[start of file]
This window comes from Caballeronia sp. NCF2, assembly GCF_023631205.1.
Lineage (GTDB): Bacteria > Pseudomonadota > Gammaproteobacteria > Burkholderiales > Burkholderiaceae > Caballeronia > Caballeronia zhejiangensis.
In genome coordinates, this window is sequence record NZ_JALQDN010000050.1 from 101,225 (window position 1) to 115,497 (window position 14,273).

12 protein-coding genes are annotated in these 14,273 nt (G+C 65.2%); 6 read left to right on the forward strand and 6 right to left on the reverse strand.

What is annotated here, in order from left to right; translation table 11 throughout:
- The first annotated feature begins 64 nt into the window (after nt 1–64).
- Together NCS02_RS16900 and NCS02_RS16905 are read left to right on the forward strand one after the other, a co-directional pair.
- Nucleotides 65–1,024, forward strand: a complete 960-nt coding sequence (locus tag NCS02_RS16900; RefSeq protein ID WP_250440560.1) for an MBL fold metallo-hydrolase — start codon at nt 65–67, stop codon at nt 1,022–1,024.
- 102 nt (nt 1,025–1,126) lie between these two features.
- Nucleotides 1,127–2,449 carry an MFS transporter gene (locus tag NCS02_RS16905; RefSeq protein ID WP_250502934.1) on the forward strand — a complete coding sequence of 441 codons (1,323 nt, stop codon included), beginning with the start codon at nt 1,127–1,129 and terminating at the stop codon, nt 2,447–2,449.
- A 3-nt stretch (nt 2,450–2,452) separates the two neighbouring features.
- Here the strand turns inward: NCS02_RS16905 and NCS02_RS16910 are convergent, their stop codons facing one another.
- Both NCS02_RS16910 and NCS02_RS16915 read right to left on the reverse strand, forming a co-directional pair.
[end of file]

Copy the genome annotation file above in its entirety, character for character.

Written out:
This window comes from Caballeronia sp. NCF2, assembly GCF_023631205.1.
Lineage (GTDB): Bacteria > Pseudomonadota > Gammaproteobacteria > Burkholderiales > Burkholderiaceae > Caballeronia > Caballeronia zhejiangensis.
In genome coordinates, this window is sequence record NZ_JALQDN010000050.1 from 101,225 (window position 1) to 115,497 (window position 14,273).

12 protein-coding genes are annotated in these 14,273 nt (G+C 65.2%); 6 read left to right on the forward strand and 6 right to left on the reverse strand.

What is annotated here, in order from left to right; translation table 11 throughout:
- The first annotated feature begins 64 nt into the window (after nt 1–64).
- Together NCS02_RS16900 and NCS02_RS16905 are read left to right on the forward strand one after the other, a co-directional pair.
- Nucleotides 65–1,024, forward strand: a complete 960-nt coding sequence (locus tag NCS02_RS16900; RefSeq protein ID WP_250440560.1) for an MBL fold metallo-hydrolase — start codon at nt 65–67, stop codon at nt 1,022–1,024.
- 102 nt (nt 1,025–1,126) lie between these two features.
- Nucleotides 1,127–2,449 carry an MFS transporter gene (locus tag NCS02_RS16905; RefSeq protein ID WP_250502934.1) on the forward strand — a complete coding sequence of 441 codons (1,323 nt, stop codon included), beginning with the start codon at nt 1,127–1,129 and terminating at the stop codon, nt 2,447–2,449.
- A 3-nt stretch (nt 2,450–2,452) separates the two neighbouring features.
- Here the strand turns inward: NCS02_RS16905 and NCS02_RS16910 are convergent, their stop codons facing one another.
- Both NCS02_RS16910 and NCS02_RS16915 read right to left on the reverse strand, forming a co-directional pair.